UI alum’s exhibit tells stories of migration in Iowa, beyond

Micaela Terronez, who recently graduated from the library and information sciences program at the UI, was inspired by her family’s history in the Mexican communities in the Quad Cities to create the exhibit exploring the different reasons people choose to leave home.

A+book+is+displayed+on+July+19%2C+2019+as+part+of+the+Moving+Stories+exhibit+in+the+UI+Special+Collections+located+in+the+Main+Library.+The+exhibit%2C+curated+by+Micaela+Terronez%2C+uses+a+variety+of+sources+to+tell+the+stories+of+people+who+have+immigrated+to+America+and+the+impact+they+have+had+on+their+communities.+%28Emily+Wangen%2FThe+Daily+Iowan%29

Emily Wangen

A book is displayed on July 19, 2019 as part of the Moving Stories exhibit in the UI Special Collections located in the Main Library. The exhibit, curated by Micaela Terronez, uses a variety of sources to tell the stories of people who have immigrated to America and the impact they have had on their communities. (Emily Wangen/The Daily Iowan)

Rylee Wilson, News Reporter

Growing up, Micaela Terronez was fascinated with the photographs, objects, and stories her grandparents told about the family’s history in central Mexico.

Years later, her interest in the study of history and artifacts led her to pursue a degree in library and information sciences at the University of Iowa. In her time at the UI, Terronez worked as a graduate assistant in the UI Libraries Special Collections, spending her time developing an exhibit to explore the history of migration in her hometown of the Quad Cities and stories of migration across the globe.

The exhibit, Moving Stories: Experiences and Remnants of Migration, is on display in the Special Collections through August.

Her family migrated from Mexico in the early 1900s. Terronez said the stories she heard growing up sparked her curiosity about migration.

“I took that and I decided: What are these other migration stories that exist beyond my own family?” she said. “So I went into the archives, went into Special Collections to find things that would highlight migrant experiences. I narrowed it down to a couple that stood out to me the most; there’s a nice variety of different backgrounds. It’s faculty form Iowa, it’s students, it’s community members. It was a lot of work, but I was really happy with the end product.”

Terronez grew up in the Quad Cities, which she said possesses a unique history of migration. Sections of her exhibit focus on two historically Mexican barrios, Cook’s Point in Davenport and Holy City in Bettendorf.

“That is primarily where my family derived from,” she said. “Just like I connected to those materials from those areas, I hope that other people connect across the exhibit.”

Emily Wangen
Photos and other items are displayed on July 19, 2019 as part of the Moving Stories exhibit in the UI Special Collections located in the Main Library. The exhibit, curated by Micaela Terronez, uses a variety of sources to tell the stories of people who have immigrated to America and the impact they have had on their communities. (Emily Wangen/The Daily Iowan)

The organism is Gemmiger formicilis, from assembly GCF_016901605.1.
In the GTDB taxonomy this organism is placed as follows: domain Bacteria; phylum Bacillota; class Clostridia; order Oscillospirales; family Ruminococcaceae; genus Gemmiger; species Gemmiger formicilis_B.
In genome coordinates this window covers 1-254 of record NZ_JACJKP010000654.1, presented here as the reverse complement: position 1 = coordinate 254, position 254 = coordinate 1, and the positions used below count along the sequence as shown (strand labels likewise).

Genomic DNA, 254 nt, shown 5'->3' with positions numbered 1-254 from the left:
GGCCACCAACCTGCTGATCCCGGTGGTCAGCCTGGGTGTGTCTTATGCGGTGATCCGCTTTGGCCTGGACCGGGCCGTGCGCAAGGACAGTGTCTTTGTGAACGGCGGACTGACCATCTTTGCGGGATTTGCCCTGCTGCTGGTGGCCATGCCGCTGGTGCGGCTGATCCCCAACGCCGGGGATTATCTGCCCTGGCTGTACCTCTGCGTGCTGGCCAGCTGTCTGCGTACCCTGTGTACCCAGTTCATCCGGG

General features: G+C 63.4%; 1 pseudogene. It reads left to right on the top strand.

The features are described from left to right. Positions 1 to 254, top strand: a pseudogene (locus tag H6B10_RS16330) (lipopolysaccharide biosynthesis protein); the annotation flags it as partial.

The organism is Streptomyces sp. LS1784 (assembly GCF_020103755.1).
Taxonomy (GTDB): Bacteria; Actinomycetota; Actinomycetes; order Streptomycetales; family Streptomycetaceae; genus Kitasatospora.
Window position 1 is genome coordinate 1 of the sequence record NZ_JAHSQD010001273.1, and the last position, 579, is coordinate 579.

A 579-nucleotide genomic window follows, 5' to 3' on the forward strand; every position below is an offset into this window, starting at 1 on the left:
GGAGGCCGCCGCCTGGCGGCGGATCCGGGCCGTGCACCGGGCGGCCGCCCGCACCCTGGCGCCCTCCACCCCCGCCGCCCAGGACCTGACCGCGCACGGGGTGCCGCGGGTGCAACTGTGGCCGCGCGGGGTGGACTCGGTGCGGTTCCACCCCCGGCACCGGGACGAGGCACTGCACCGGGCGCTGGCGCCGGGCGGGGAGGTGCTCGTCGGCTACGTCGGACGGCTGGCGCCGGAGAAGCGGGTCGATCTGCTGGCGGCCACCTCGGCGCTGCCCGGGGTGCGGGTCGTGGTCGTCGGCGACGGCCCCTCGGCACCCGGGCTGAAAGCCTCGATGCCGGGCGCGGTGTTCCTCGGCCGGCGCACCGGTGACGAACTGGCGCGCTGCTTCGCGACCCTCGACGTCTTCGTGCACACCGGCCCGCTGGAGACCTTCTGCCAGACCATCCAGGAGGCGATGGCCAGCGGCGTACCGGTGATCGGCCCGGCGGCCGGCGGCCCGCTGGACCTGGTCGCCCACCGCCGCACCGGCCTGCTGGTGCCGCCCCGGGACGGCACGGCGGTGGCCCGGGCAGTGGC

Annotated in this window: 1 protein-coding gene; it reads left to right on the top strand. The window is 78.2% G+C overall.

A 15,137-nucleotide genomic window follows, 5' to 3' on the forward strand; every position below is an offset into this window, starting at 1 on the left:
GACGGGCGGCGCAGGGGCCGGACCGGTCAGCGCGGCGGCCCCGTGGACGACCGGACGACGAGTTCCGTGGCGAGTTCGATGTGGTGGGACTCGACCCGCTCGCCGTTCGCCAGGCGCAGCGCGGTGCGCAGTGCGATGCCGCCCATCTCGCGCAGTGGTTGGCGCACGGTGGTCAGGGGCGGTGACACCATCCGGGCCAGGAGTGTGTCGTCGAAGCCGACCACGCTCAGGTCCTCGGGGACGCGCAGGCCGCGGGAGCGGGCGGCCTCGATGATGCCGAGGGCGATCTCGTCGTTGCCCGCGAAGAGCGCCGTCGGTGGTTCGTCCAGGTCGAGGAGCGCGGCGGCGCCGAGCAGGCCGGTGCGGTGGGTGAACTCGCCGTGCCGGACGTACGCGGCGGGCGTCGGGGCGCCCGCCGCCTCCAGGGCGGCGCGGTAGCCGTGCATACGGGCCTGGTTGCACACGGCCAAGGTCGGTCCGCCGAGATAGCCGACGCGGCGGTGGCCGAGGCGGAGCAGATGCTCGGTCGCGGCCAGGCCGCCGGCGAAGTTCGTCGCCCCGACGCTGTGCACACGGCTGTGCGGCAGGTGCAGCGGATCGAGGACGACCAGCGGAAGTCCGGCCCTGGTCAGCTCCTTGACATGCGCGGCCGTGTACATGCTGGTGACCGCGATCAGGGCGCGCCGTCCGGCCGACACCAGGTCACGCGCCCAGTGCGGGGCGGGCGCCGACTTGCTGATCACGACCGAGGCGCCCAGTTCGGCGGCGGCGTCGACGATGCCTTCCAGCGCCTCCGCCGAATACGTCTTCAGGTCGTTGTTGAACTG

Terronez hoped to be able to explore in her exhibit the varied reasons people choose to migrate. She designed a color-coded map on which visitors can display the reasons their families chose to migrate to the U.S.

“I wanted to go back to that to see the broad structure of migration and how inherent it is to the United States: who we are,” she said. “It’s very inherent to being human as well. People have to move for different reasons, and it’s just part of life.”

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Maria Ceballos, a UI graduate student from Colombia, designed the artwork to promote Terronez’s exhibit. Cerballos said she wanted the images she created to reflect the human experience of migration.

“We decided that it would be good to show immigration as something that brings more than passports to the place people get to,” she said. “[It brings] more cultural knowledge, and diversity, and language.”

After graduating from the UI in May, Terronez started working for Knox College in Galesburg, Illinois.

Terronez says she plans to continue to work in archives, and she hopes to be able to connect the resources in Special Collections beyond the academic community.

“That can be a challenge in academic libraries, whether it’s the UI or Knox College,” she said. “There’s always a pressure or a challenge to get past the academic community or even to get to the academic community in sharing those stories. My goal as a librarian is to first get out to the academic community and give accessible resources but also beyond that to the broader community and let everyone know that special collections and archives are for everyone. They’re not just for the academic community.”

Terronez still resides in the Quad Cities, maintaining her connection to her home community and family. A note from her displayed in the exhibit dedicates her work to her ancestors who migrated to Iowa and Illinois. “I hope that this exhibit inspires you to explore and engage with your own migration stories, however distant or near. As my grandmother often told me as a child: Remember where you came from,” the note reads.

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